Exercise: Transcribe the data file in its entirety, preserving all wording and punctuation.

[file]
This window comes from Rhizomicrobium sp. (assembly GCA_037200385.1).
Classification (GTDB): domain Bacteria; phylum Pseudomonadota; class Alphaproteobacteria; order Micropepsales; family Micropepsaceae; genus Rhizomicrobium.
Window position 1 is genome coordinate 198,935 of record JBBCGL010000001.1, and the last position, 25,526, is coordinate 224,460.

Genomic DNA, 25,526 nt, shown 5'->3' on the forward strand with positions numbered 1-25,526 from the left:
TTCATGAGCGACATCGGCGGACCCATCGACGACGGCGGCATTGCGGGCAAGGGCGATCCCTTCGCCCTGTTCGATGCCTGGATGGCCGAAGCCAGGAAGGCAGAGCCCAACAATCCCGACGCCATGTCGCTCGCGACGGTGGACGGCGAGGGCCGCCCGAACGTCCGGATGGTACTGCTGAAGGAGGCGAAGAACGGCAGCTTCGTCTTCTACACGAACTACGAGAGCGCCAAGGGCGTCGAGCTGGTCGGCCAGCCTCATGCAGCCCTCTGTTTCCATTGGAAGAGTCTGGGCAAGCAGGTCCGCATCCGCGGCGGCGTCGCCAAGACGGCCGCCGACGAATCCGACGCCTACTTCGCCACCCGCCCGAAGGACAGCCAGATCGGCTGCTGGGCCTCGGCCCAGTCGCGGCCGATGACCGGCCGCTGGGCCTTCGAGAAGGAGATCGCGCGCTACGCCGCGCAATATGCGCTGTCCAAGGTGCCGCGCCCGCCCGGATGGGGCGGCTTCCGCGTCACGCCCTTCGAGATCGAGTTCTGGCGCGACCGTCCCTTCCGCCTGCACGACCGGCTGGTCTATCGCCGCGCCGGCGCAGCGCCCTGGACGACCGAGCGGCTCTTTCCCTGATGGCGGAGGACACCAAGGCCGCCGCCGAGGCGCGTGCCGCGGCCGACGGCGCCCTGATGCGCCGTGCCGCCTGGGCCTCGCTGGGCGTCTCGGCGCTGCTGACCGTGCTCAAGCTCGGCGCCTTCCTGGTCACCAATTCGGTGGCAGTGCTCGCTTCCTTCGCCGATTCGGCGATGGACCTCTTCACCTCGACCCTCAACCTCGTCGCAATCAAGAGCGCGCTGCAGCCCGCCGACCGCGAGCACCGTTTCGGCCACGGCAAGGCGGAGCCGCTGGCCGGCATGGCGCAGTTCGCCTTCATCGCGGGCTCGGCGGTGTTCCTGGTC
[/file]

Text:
This window comes from Rhizomicrobium sp. (assembly GCA_037200385.1).
Classification (GTDB): domain Bacteria; phylum Pseudomonadota; class Alphaproteobacteria; order Micropepsales; family Micropepsaceae; genus Rhizomicrobium.
Window position 1 is genome coordinate 198,935 of record JBBCGL010000001.1, and the last position, 25,526, is coordinate 224,460.

Genomic DNA, 25,526 nt, shown 5'->3' on the forward strand with positions numbered 1-25,526 from the left:
TTCATGAGCGACATCGGCGGACCCATCGACGACGGCGGCATTGCGGGCAAGGGCGATCCCTTCGCCCTGTTCGATGCCTGGATGGCCGAAGCCAGGAAGGCAGAGCCCAACAATCCCGACGCCATGTCGCTCGCGACGGTGGACGGCGAGGGCCGCCCGAACGTCCGGATGGTACTGCTGAAGGAGGCGAAGAACGGCAGCTTCGTCTTCTACACGAACTACGAGAGCGCCAAGGGCGTCGAGCTGGTCGGCCAGCCTCATGCAGCCCTCTGTTTCCATTGGAAGAGTCTGGGCAAGCAGGTCCGCATCCGCGGCGGCGTCGCCAAGACGGCCGCCGACGAATCCGACGCCTACTTCGCCACCCGCCCGAAGGACAGCCAGATCGGCTGCTGGGCCTCGGCCCAGTCGCGGCCGATGACCGGCCGCTGGGCCTTCGAGAAGGAGATCGCGCGCTACGCCGCGCAATATGCGCTGTCCAAGGTGCCGCGCCCGCCCGGATGGGGCGGCTTCCGCGTCACGCCCTTCGAGATCGAGTTCTGGCGCGACCGTCCCTTCCGCCTGCACGACCGGCTGGTCTATCGCCGCGCCGGCGCAGCGCCCTGGACGACCGAGCGGCTCTTTCCCTGATGGCGGAGGACACCAAGGCCGCCGCCGAGGCGCGTGCCGCGGCCGACGGCGCCCTGATGCGCCGTGCCGCCTGGGCCTCGCTGGGCGTCTCGGCGCTGCTGACCGTGCTCAAGCTCGGCGCCTTCCTGGTCACCAATTCGGTGGCAGTGCTCGCTTCCTTCGCCGATTCGGCGATGGACCTCTTCACCTCGACCCTCAACCTCGTCGCAATCAAGAGCGCGCTGCAGCCCGCCGACCGCGAGCACCGTTTCGGCCACGGCAAGGCGGAGCCGCTGGCCGGCATGGCGCAGTTCGCCTTCATCGCGGGCTCGGCGGTGTTCCTGGTC